3. Remix metallic finishes 

Green tiles and mixed metallic in pot filler trend

(Image credit: Waterworks)

While it is acceptable to create flow with pot fillers and the rest of our furnishings, Los Angeles-based designer Rande Leaman recommends 'switching things up' and mixing metallic finishings to create more interest. 

These color contrasts will allow the piece to stand as an unrivaled statement piece in the space and re-emphasize its position as luxe furniture, not an essential piece of hardware. 

See: Small kitchen ideas – designs for compact kitchens 

4. Use a pot filler beyond your kitchen 

Yes, it's true. These timeless furnishings have a use beyond the conventional walls of a kitchen, as Rande explains: 'We recently put one in the main bedroom [to create] a coffee and tea bar [which gave] the client access to water without going downstairs.' 

5. Consider practicalities

Pot filler trend in a modern kitchen

(Image credit: Waterworks)

It's no secret that here at H&G, we've completely fallen for this timeless trend. But how does our Editor, Lucy Searle recommend styling pot fillers in a contemporary kitchen? 

'I'm quite focussed on functionality when it comes to kitchen design – I always want to get that right first, then consider aesthetics. So my tip for anyone considering adding a pot filler to their kitchen wishlist is to consider the following: its position – placed to the left or right of the cooking surface rather than right over it means it can be used to fill a pot without you having to reach across a stove – which may have other pots already heating on it; having it over the heat also means the tap itself can heat up and become hot to the touch.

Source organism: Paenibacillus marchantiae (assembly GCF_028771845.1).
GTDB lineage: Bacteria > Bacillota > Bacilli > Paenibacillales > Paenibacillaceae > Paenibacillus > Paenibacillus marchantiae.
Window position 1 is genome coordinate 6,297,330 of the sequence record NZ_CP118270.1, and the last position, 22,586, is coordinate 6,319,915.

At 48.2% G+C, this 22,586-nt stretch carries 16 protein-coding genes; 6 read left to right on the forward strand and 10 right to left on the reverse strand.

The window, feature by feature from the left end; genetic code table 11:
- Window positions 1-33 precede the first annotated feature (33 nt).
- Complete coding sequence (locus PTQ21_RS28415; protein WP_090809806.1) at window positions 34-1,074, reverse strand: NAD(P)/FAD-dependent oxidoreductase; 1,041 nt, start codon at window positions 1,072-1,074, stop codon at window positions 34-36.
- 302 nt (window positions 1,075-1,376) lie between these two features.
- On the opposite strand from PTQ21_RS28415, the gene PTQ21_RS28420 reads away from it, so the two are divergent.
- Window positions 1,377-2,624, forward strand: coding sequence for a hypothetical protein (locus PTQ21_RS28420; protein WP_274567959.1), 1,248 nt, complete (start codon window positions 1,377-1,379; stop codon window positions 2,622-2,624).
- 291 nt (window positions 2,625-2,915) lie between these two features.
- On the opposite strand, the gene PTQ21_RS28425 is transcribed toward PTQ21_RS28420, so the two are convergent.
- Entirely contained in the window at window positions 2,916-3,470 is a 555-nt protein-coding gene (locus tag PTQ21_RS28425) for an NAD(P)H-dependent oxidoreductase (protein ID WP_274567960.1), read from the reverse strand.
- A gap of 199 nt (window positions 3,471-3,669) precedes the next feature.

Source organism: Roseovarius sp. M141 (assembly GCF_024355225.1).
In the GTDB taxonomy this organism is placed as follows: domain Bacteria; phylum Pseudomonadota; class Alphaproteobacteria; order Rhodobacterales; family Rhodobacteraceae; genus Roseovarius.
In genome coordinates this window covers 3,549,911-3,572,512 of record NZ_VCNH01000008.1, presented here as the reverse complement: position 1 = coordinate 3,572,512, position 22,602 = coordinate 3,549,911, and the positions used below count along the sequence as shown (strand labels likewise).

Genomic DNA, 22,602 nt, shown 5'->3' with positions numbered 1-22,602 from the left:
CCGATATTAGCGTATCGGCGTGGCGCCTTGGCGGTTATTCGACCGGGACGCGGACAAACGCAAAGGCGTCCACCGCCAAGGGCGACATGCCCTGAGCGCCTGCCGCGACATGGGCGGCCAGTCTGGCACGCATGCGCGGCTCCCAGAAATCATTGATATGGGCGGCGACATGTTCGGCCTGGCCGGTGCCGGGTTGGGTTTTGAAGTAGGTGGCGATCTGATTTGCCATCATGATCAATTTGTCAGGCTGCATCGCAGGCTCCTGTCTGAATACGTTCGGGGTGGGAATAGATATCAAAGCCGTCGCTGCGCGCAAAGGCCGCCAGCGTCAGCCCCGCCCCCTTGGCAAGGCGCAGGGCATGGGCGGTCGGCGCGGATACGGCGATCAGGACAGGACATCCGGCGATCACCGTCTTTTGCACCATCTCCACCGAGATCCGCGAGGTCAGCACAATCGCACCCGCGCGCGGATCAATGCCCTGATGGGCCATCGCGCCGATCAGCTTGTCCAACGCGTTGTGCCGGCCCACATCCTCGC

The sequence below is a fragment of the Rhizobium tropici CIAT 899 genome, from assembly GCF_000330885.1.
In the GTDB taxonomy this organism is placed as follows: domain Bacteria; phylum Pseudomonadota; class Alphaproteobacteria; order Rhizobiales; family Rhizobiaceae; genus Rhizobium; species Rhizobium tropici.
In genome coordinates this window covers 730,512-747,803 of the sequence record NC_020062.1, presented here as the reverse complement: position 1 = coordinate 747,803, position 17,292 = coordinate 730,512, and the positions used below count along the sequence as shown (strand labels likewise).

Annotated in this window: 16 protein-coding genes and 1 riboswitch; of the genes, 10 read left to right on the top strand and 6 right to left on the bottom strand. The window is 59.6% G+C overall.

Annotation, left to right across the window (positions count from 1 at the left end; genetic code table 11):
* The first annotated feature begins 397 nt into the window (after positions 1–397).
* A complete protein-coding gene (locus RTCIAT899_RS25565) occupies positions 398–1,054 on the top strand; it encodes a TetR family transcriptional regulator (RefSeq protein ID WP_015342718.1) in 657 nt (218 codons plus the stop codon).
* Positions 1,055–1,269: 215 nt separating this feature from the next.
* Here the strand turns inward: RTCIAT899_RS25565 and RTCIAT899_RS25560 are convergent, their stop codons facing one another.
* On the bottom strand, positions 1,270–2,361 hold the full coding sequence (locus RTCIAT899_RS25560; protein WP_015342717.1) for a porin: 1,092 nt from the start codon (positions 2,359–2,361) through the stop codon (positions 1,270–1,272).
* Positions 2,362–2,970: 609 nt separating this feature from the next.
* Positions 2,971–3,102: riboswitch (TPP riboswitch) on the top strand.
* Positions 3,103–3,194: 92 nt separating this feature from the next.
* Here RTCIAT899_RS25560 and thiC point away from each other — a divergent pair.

'Pot fillers are usually fed by one water source: hot or cold. Consider carefully which would work for you best. I would choose hot for the way I cook, but that won't suit everyone. 

'Finally, lever or cross top handle (like the one above)? It may come down to aesthetics, and definitely comes down to personal preference, but I like a lever – they're easier to keep clean and to use when you're midway through a messy recipe.'

Now we know about the timeless glory of a pot filler, we imagine it will be hard to imagine our homes without one

Megan Slack
Head of Celebrity Style News

Megan is the Head of Celebrity Style News at Homes & Gardens. She first joined Future Plc as a News Writer across their interiors titles, including Livingetc and Real Homes, before becoming H&G's News Editor in April 2022. She now leads the Celebrity/ News team. Before joining Future, Megan worked as a News Explainer at The Telegraph, following her MA in International Journalism at the University of Leeds. During her BA in English Literature and Creative Writing, she gained writing experience in the US while studying in New York. Megan also focused on travel writing during her time living in Paris, where she produced content for a French travel site. She currently lives in London with her antique typewriter and an expansive collection of houseplants.